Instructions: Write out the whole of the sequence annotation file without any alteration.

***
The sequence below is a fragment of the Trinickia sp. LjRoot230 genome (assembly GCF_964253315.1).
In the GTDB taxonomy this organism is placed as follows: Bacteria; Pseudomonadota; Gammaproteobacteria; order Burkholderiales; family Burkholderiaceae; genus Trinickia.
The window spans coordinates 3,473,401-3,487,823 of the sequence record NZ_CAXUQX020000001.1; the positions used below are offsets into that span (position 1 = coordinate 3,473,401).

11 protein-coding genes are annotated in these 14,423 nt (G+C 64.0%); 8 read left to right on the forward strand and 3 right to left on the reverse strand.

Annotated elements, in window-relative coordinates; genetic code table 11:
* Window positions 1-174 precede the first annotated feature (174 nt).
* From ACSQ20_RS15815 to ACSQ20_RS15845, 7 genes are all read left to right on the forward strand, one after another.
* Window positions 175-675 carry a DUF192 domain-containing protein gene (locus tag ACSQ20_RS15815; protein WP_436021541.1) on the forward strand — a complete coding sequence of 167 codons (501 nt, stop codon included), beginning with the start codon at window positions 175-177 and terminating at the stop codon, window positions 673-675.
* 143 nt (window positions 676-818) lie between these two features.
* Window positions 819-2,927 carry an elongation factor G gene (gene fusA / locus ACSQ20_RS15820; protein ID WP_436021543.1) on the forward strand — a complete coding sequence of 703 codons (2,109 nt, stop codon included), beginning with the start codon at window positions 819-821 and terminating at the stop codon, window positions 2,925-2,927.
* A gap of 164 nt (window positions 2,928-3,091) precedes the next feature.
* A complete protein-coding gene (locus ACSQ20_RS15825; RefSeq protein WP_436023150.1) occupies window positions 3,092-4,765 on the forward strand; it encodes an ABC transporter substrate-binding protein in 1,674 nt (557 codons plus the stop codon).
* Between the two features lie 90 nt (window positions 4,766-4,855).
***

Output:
The sequence below is a fragment of the Trinickia sp. LjRoot230 genome (assembly GCF_964253315.1).
In the GTDB taxonomy this organism is placed as follows: Bacteria; Pseudomonadota; Gammaproteobacteria; order Burkholderiales; family Burkholderiaceae; genus Trinickia.
The window spans coordinates 3,473,401-3,487,823 of the sequence record NZ_CAXUQX020000001.1; the positions used below are offsets into that span (position 1 = coordinate 3,473,401).

11 protein-coding genes are annotated in these 14,423 nt (G+C 64.0%); 8 read left to right on the forward strand and 3 right to left on the reverse strand.

Annotated elements, in window-relative coordinates; genetic code table 11:
* Window positions 1-174 precede the first annotated feature (174 nt).
* From ACSQ20_RS15815 to ACSQ20_RS15845, 7 genes are all read left to right on the forward strand, one after another.
* Window positions 175-675 carry a DUF192 domain-containing protein gene (locus tag ACSQ20_RS15815; protein WP_436021541.1) on the forward strand — a complete coding sequence of 167 codons (501 nt, stop codon included), beginning with the start codon at window positions 175-177 and terminating at the stop codon, window positions 673-675.
* 143 nt (window positions 676-818) lie between these two features.
* Window positions 819-2,927 carry an elongation factor G gene (gene fusA / locus ACSQ20_RS15820; protein ID WP_436021543.1) on the forward strand — a complete coding sequence of 703 codons (2,109 nt, stop codon included), beginning with the start codon at window positions 819-821 and terminating at the stop codon, window positions 2,925-2,927.
* A gap of 164 nt (window positions 2,928-3,091) precedes the next feature.
* A complete protein-coding gene (locus ACSQ20_RS15825; RefSeq protein WP_436023150.1) occupies window positions 3,092-4,765 on the forward strand; it encodes an ABC transporter substrate-binding protein in 1,674 nt (557 codons plus the stop codon).
* Between the two features lie 90 nt (window positions 4,766-4,855).